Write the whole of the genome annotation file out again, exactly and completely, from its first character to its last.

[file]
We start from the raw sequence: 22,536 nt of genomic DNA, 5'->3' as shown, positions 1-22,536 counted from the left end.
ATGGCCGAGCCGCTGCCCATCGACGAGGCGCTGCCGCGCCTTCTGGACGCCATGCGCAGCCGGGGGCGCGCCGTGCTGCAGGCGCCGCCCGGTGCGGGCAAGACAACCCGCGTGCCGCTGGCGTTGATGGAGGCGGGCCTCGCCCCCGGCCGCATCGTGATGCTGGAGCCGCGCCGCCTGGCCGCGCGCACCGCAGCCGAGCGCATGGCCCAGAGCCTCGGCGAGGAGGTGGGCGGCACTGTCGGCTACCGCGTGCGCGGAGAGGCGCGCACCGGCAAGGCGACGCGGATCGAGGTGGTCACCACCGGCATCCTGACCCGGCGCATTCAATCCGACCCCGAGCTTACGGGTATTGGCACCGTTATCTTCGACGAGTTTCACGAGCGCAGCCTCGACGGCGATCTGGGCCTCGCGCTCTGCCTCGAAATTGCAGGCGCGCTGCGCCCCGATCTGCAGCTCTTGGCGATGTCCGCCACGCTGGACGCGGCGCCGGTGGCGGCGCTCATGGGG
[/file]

We start from the raw sequence: 22,536 nt of genomic DNA, 5'->3' as shown, positions 1-22,536 counted from the left end.
ATGGCCGAGCCGCTGCCCATCGACGAGGCGCTGCCGCGCCTTCTGGACGCCATGCGCAGCCGGGGGCGCGCCGTGCTGCAGGCGCCGCCCGGTGCGGGCAAGACAACCCGCGTGCCGCTGGCGTTGATGGAGGCGGGCCTCGCCCCCGGCCGCATCGTGATGCTGGAGCCGCGCCGCCTGGCCGCGCGCACCGCAGCCGAGCGCATGGCCCAGAGCCTCGGCGAGGAGGTGGGCGGCACTGTCGGCTACCGCGTGCGCGGAGAGGCGCGCACCGGCAAGGCGACGCGGATCGAGGTGGTCACCACCGGCATCCTGACCCGGCGCATTCAATCCGACCCCGAGCTTACGGGTATTGGCACCGTTATCTTCGACGAGTTTCACGAGCGCAGCCTCGACGGCGATCTGGGCCTCGCGCTCTGCCTCGAAATTGCAGGCGCGCTGCGCCCCGATCTGCAGCTCTTGGCGATGTCCGCCACGCTGGACGCGGCGCCGGTGGCGGCGCTCATGGGG